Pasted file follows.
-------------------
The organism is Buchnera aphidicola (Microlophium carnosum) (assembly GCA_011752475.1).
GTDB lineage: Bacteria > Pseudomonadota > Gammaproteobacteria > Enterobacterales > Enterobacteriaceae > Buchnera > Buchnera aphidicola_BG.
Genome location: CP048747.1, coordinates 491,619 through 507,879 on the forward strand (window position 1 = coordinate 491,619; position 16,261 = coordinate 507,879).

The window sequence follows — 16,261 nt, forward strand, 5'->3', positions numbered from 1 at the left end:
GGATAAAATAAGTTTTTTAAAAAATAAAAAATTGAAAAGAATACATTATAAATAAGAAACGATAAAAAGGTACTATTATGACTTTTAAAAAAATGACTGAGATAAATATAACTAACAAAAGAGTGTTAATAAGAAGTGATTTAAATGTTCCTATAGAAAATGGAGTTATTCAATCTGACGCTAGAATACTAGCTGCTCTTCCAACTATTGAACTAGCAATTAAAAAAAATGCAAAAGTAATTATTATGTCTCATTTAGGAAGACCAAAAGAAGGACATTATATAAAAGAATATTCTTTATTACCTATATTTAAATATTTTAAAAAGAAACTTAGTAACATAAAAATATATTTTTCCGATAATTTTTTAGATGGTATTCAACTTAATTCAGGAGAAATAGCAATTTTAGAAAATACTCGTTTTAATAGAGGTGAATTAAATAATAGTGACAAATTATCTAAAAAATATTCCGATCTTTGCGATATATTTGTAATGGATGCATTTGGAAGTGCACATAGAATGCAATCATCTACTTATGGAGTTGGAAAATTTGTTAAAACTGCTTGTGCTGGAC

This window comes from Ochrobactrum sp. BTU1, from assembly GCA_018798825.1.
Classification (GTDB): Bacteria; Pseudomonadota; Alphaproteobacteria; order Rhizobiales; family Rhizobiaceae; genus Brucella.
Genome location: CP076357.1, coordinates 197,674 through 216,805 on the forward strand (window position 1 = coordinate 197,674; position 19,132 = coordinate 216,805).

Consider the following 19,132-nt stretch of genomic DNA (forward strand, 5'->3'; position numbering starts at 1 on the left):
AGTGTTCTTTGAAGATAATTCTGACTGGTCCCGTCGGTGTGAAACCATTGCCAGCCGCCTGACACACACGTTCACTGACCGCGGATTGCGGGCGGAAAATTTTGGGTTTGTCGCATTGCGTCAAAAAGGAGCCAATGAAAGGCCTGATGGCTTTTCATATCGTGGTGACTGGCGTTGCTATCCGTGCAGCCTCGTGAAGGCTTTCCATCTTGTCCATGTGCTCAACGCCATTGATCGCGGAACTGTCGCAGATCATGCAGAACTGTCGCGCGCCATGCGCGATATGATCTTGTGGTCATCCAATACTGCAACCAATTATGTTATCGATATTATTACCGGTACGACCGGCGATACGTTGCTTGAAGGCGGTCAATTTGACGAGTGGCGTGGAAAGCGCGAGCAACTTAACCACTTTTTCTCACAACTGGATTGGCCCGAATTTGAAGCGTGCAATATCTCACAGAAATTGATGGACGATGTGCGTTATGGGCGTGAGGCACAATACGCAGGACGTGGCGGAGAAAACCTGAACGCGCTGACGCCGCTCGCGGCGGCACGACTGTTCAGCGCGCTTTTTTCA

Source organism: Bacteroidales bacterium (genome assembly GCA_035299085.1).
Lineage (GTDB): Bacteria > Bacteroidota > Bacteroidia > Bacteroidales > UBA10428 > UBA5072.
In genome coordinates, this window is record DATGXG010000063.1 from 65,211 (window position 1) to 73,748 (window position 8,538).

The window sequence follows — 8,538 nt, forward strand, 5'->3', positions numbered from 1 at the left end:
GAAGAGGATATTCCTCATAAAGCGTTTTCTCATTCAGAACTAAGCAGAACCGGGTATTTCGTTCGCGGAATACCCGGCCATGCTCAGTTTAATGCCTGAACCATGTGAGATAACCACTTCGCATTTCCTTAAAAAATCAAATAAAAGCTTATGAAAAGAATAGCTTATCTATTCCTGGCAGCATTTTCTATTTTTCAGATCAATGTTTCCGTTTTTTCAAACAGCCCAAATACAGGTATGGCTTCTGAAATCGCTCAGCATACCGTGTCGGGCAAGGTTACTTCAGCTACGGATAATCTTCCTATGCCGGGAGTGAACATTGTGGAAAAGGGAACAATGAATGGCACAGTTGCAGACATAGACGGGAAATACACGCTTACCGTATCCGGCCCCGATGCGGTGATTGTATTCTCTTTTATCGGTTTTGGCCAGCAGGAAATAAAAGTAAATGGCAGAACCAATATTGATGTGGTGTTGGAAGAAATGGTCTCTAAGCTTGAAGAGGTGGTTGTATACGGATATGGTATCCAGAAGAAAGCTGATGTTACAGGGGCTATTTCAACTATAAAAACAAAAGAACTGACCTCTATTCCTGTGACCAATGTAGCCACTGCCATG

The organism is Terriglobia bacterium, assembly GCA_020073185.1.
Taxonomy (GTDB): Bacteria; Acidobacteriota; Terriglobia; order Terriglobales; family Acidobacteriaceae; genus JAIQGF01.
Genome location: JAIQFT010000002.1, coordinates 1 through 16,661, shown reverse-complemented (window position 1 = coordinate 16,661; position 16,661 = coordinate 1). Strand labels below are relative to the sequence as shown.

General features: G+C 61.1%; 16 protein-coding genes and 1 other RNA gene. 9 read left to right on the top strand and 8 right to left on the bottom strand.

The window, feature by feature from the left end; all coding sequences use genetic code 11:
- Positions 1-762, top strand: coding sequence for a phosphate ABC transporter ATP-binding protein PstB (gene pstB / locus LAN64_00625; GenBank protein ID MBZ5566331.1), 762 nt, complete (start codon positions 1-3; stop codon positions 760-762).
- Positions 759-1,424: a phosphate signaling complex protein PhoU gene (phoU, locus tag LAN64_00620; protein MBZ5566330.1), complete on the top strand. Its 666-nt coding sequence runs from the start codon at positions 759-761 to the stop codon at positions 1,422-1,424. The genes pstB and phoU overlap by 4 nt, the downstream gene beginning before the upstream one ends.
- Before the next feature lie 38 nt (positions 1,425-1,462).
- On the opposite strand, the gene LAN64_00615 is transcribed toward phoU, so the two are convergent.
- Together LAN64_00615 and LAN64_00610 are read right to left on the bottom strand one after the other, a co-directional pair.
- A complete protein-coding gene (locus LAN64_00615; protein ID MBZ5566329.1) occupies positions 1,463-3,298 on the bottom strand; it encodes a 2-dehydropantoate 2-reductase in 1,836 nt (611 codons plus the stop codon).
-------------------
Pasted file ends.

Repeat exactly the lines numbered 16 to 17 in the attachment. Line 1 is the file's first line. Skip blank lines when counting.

The organism is Terriglobia bacterium, assembly GCA_020073185.1.
Taxonomy (GTDB): Bacteria; Acidobacteriota; Terriglobia; order Terriglobales; family Acidobacteriaceae; genus JAIQGF01.